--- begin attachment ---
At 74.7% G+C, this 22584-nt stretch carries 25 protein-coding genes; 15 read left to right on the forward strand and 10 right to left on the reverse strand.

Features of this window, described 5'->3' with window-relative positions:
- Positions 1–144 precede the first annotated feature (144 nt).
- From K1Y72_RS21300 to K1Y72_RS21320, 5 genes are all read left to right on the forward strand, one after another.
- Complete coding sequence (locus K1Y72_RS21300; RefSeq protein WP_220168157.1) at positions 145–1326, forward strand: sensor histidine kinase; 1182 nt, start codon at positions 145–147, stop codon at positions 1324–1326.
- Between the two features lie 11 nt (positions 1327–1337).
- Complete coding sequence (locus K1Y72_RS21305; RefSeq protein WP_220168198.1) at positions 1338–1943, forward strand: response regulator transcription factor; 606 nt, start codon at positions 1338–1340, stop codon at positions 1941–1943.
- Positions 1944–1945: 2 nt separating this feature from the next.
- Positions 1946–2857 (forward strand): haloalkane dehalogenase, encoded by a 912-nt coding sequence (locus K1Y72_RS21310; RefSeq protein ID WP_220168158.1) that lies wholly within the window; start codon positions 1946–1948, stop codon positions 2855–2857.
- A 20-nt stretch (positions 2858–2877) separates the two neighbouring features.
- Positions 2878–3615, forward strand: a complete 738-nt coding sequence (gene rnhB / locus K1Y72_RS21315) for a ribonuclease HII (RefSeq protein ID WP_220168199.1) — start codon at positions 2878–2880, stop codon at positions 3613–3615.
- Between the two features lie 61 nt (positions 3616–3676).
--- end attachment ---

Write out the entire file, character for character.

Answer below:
At 74.7% G+C, this 22584-nt stretch carries 25 protein-coding genes; 15 read left to right on the forward strand and 10 right to left on the reverse strand.

Features of this window, described 5'->3' with window-relative positions:
- Positions 1–144 precede the first annotated feature (144 nt).
- From K1Y72_RS21300 to K1Y72_RS21320, 5 genes are all read left to right on the forward strand, one after another.
- Complete coding sequence (locus K1Y72_RS21300; RefSeq protein WP_220168157.1) at positions 145–1326, forward strand: sensor histidine kinase; 1182 nt, start codon at positions 145–147, stop codon at positions 1324–1326.
- Between the two features lie 11 nt (positions 1327–1337).
- Complete coding sequence (locus K1Y72_RS21305; RefSeq protein WP_220168198.1) at positions 1338–1943, forward strand: response regulator transcription factor; 606 nt, start codon at positions 1338–1340, stop codon at positions 1941–1943.
- Positions 1944–1945: 2 nt separating this feature from the next.
- Positions 1946–2857 (forward strand): haloalkane dehalogenase, encoded by a 912-nt coding sequence (locus K1Y72_RS21310; RefSeq protein ID WP_220168158.1) that lies wholly within the window; start codon positions 1946–1948, stop codon positions 2855–2857.
- A 20-nt stretch (positions 2858–2877) separates the two neighbouring features.
- Positions 2878–3615, forward strand: a complete 738-nt coding sequence (gene rnhB / locus K1Y72_RS21315) for a ribonuclease HII (RefSeq protein ID WP_220168199.1) — start codon at positions 2878–2880, stop codon at positions 3613–3615.
- Between the two features lie 61 nt (positions 3616–3676).